Exercise: A Powerful Stress Combatant
What is known is that exercise provides a variety of other benefits to help relieve stress and symptoms of depression. It provokes the release of endorphins, neurotransmitters that provide positive feelings for the brain and body. By releasing anxieties and stress through exercise, people choose to work through their difficulties in a healthy way, rather than resorting to physical injury or substance use. Regular physical fitness can help improve a person’s health, which can boost self-esteem, improve sleeping habits, and distract from negative emotions. Physical activity can improve cardiovascular and respiratory health, as well as maintain a healthy weight. By improving and preventing most physical conditions, people decrease their risks of living with depression. Additionally, people who exercise may have valuable opportunities to socialize with others. Whether working out at a gym or walking around the neighborhood, each trip out can increase your connect with others, leading to necessary human contact.
Being physically active may prevent the onset of depression for many people. A review in the American Journal of Preventative Medicine analyzed 26 years of research to conclude that low levels of exercise may help prevent depression. The review indicates that 20 to 30 minutes of daily, moderate physical activity can keep people, in all age groups, physically and mentally well. While researchers cannot recommend a specific regimen for physical activity, the evidence is clear: Regular exercise is inexpensive and can provide numerous, sustainable benefits for people suffering from depression.
- Melissa Lavery, M.S.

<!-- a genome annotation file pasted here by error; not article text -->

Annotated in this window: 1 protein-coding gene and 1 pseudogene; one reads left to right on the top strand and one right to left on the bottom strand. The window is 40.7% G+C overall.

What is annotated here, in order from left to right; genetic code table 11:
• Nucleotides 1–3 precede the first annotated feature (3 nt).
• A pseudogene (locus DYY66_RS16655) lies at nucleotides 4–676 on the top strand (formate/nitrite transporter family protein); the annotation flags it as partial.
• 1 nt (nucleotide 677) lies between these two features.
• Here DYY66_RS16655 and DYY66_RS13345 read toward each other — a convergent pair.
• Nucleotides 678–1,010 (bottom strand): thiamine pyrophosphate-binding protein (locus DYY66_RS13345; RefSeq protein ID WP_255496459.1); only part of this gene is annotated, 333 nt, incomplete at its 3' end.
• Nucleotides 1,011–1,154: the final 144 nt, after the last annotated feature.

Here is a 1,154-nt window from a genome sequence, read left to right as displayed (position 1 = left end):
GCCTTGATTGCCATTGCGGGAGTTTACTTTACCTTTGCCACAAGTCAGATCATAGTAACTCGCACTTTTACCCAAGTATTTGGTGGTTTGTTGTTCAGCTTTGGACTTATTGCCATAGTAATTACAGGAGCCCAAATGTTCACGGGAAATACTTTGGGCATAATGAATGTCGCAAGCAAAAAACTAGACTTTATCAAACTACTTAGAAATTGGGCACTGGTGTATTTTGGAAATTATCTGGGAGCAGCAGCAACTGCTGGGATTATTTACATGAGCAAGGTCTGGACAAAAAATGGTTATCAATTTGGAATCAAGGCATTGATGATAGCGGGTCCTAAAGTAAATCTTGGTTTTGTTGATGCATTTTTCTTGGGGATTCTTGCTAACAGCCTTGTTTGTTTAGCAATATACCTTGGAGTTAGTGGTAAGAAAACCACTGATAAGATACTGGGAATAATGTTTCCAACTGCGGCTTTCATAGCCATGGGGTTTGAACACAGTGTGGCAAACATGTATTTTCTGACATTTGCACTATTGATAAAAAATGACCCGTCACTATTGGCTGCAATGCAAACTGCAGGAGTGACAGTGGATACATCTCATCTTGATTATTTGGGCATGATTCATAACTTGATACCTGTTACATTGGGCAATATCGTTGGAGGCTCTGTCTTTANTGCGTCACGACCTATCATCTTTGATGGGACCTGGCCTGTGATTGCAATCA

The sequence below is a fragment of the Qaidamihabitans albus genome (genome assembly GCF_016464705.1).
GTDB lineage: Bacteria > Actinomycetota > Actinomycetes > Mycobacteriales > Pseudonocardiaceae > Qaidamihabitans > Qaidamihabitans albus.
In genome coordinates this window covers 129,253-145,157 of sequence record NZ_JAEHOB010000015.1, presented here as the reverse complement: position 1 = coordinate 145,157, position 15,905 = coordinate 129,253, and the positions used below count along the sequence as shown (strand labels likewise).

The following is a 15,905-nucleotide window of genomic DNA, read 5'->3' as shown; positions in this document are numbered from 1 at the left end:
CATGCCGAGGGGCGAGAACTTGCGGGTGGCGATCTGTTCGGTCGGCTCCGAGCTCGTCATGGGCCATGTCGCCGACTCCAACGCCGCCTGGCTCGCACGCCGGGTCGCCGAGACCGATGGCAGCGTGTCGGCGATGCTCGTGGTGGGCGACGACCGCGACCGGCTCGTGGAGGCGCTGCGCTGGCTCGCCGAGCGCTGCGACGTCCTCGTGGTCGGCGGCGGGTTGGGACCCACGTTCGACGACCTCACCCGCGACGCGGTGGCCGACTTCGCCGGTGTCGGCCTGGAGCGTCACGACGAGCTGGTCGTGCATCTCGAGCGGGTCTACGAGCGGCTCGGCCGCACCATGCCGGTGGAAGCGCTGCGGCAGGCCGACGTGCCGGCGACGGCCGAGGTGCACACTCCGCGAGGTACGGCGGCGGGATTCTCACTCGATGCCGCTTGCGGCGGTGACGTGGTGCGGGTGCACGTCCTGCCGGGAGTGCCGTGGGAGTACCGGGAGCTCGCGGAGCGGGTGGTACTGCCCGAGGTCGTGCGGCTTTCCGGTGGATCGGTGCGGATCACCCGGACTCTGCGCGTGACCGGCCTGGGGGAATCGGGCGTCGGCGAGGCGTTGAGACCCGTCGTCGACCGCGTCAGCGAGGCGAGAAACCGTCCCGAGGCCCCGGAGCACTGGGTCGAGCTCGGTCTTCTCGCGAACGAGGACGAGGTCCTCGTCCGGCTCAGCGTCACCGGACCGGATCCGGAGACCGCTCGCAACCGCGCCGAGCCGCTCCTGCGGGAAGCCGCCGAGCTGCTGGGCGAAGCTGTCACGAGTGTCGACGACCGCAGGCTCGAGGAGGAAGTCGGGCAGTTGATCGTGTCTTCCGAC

Greenblatt, J. (2011, November 23). The Brain on Fire: Inflammation and Depression. Retrieved January 14, 2015, from http://www.psychologytoday.com/blog/the-breakthrough-depression-solution/201111/the-brain-fire-inflammation-and-depression
Schuster, S. (2011, March 24). Norepinephrine Vs. Epinephrine. Retrieved January 15, 2015, from http://www.livestrong.com/article/226152-norepinephrine-vs-epinephrine/
Stannard, L. (2011, May 5). The Effects of Serotonin and Norepinephrine in Depression. Retrieved January 15, 2015, from http://www.livestrong.com/article/73224-effects-serotonin-norepinephrine-depression/
Stress management. (2012, July 21). Retrieved January 15, 2015, from http://www.mayoclinic.org/healthy-living/stress-management/in-depth/exercise-and-stress/art-20044469
Szalavitz, M. (2013, March 20). It’s All in the Nerves: How to Really Treat Depression | TIME.com. Retrieved January 15, 2015, from http://healthland.time.com/2013/03/20/its-all-in-the-nerves-how-to-really-treat-depression/
University of Bern. (2014, September 16). Sport, physical activity help against depression. ScienceDaily. Retrieved January 15, 2015 from www.sciencedaily.com/releases/2014/09/140916084825.htm
University of Toronto. (2013, October 28). Moderate exercise not only treats, but prevents depression. ScienceDaily. Retrieved January 15, 2015 from www.sciencedaily.com/releases/2013/10/131028163003.htm
Wiley. (2013, September 11). Exercise provides some benefits for depression. ScienceDaily. Retrieved January 15, 2015 from www.sciencedaily.com/releases/2013/09/130911211921.htm